When traveling around the world, I find half of the experience can be found in the local cuisine, the other half in the culture. There’s nothing more ridiculous than going halfway around the world only to dine at Subway or McDonald’s or some other recognizable chain. Don’t get me wrong, if you want to limit yourself, be my guest… I just think it’s ridiculous.
Never was it more true than with the ceviche de pescado in Barra de Navidad, Mexico.
This little fishing village is quaint, quiet, polite and boasts mind-blowingly good food.
If you’ve never had ceviche (se-VEE-chay) you’re in for a treat. I was watching the man who caught my lunch as I ate my lunch while he caught someone else’s dinner. The kind of fish they use here in Barra (for ceviche) is called Sierra and they grind up the meat and let it sit in fresh lime juice until the acidity in the lime literally cooks the meat – as well as imparts a rather glorious flavor. No fishy smell, no fishy aftertaste, just fresh tomatoes, diced like pico de gallo with onions and fresh jalapenos. That’s it, a little of mamasita’s secret spices and buckle up for one tasty meal. I’ve had ceviche made from halibut in Alaska, salmon in Washington, limpia in Thailand, wahu in Guam, and tuna in Japan, but this meal sets the global bar in my opinion, and sets it rather high.
One disclaimer for a few readers who I know will be thinking ‘if you don’t like a fishy taste, then you don’t like fish’: a ‘fishy taste’ is not simply the taste of fish, it is the taste of the smell of rotten fish, when I use the word fishy. Salmon ‘should’ taste like salmon, and cod ‘should’ taste like cod, and so on… but good fish doesn’t need to smell like hockey socks in order to be good authentic fish… moving on.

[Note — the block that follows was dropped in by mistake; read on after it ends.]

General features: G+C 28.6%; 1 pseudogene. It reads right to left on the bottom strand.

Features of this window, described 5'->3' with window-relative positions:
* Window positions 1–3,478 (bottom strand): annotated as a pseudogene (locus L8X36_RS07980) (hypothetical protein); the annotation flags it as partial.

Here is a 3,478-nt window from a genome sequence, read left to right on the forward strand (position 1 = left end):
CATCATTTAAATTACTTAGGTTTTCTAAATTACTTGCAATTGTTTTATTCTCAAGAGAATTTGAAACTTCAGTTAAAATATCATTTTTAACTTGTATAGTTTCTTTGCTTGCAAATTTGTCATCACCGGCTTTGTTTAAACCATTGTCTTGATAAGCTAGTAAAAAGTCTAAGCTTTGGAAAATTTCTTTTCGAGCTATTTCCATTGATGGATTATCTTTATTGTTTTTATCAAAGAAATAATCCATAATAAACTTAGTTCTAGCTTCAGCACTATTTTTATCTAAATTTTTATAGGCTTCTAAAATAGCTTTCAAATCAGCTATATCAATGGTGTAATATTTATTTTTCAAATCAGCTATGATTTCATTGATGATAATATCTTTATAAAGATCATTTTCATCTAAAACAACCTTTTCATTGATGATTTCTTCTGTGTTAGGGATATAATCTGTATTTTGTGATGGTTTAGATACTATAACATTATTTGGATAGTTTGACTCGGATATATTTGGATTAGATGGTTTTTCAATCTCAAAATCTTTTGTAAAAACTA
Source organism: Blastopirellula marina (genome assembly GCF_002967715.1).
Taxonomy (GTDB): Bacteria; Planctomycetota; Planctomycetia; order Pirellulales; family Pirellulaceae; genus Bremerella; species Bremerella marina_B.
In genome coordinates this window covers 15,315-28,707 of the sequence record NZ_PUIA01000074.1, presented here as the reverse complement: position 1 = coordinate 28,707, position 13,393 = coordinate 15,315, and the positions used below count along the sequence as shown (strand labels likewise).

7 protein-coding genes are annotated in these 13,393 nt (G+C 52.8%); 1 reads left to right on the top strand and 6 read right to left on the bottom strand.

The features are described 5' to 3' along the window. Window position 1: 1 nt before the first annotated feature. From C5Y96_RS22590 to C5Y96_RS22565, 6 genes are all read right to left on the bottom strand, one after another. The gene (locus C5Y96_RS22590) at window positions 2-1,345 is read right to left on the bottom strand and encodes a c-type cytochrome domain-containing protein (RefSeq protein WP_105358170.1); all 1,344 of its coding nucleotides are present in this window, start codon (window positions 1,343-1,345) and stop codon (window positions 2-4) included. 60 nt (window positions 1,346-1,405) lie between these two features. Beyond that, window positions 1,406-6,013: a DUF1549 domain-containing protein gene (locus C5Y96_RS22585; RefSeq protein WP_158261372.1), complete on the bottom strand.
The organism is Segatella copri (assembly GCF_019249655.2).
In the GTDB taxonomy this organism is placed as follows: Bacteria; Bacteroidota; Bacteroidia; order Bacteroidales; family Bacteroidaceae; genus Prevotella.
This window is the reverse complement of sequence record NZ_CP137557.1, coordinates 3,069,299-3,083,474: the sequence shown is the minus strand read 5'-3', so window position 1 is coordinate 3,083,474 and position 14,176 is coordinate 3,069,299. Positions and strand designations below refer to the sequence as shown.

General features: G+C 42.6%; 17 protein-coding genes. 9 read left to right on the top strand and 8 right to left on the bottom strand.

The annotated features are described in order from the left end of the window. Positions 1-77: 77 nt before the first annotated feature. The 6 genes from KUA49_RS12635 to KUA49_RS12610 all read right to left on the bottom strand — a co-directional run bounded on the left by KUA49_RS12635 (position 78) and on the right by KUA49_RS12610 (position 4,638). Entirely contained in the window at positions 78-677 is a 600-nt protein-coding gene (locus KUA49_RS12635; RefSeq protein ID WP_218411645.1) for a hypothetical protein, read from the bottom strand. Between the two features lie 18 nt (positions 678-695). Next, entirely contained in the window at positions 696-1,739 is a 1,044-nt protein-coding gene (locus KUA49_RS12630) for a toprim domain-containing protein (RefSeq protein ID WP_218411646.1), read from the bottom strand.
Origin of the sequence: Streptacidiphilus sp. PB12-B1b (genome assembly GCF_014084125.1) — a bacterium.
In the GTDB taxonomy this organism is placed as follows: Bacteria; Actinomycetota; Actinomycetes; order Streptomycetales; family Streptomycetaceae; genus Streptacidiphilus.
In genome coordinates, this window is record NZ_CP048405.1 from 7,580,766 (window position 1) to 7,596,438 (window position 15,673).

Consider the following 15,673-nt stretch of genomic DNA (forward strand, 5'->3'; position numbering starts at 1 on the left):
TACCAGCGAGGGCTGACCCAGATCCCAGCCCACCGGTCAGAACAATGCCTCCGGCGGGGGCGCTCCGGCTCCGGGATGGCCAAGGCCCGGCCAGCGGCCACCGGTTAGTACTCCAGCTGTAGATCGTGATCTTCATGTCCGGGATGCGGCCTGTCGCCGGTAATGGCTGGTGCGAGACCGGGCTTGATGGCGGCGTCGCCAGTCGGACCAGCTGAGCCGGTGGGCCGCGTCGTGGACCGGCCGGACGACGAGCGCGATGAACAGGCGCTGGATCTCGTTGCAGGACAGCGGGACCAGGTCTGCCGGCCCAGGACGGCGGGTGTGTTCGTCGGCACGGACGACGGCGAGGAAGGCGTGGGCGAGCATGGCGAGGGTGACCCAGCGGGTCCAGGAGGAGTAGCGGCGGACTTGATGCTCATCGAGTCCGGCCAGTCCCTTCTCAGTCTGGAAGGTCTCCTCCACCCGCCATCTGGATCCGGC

The other thing that is key to a fine meal abroad is to engage the locals the way YOU would want to be engaged back home where you live. Guys, this blog is about you: American notions of feminism aren’t nearly as widespread as your resident feminist friend would have you believe. The waiter will almost always look to you to order, so try and make a great first impression. Learn a little of their language, and speak what little you know the way ‘they’ speak it, not in your American accent. If you can hear your American accent in your Spanish, try harder. The worst thing you can do is expect them to speak English and understand exactly what you want.
Picture it, you’re a waiter at the Glacier Brewhouse in Anchorage, Alaska… a Japanese couple walks in and starts speaking Japanese to you. You don’t understand Japanese, so you try and tell them so, and instead of being understanding or patient, they get irritated and loud until the one person on your restaurant staff who speaks a little Japanese rushes over to help out. What a couple of assholes… right?
It astonishes me how many Americans (and Canadians) do this exact thing in Mexico, or Thailand, or Japan, or Bahrain, or wherever. Now I do speak a little Spanish, enough to crack jokes with the locals and chat it up, and I tip well, and because of it my wife and I are remembered by name, we are hugged when we return literally two years later, our favorite meal AND drinks are remembered and ordered without asking, and we get invited to parties with the locals – which is the OTHER best way to experience culture abroad: befriend your waiters, waitresses, and restauranteurs because they know where the real culture happens, and if you’re cool… they’ll invite you along.
So the next time you are in the neighborhood, learn a little Spanish, try to sound Spanish when you speak it, and if you are in Barra, order the ceviche… it’ll blow your mind.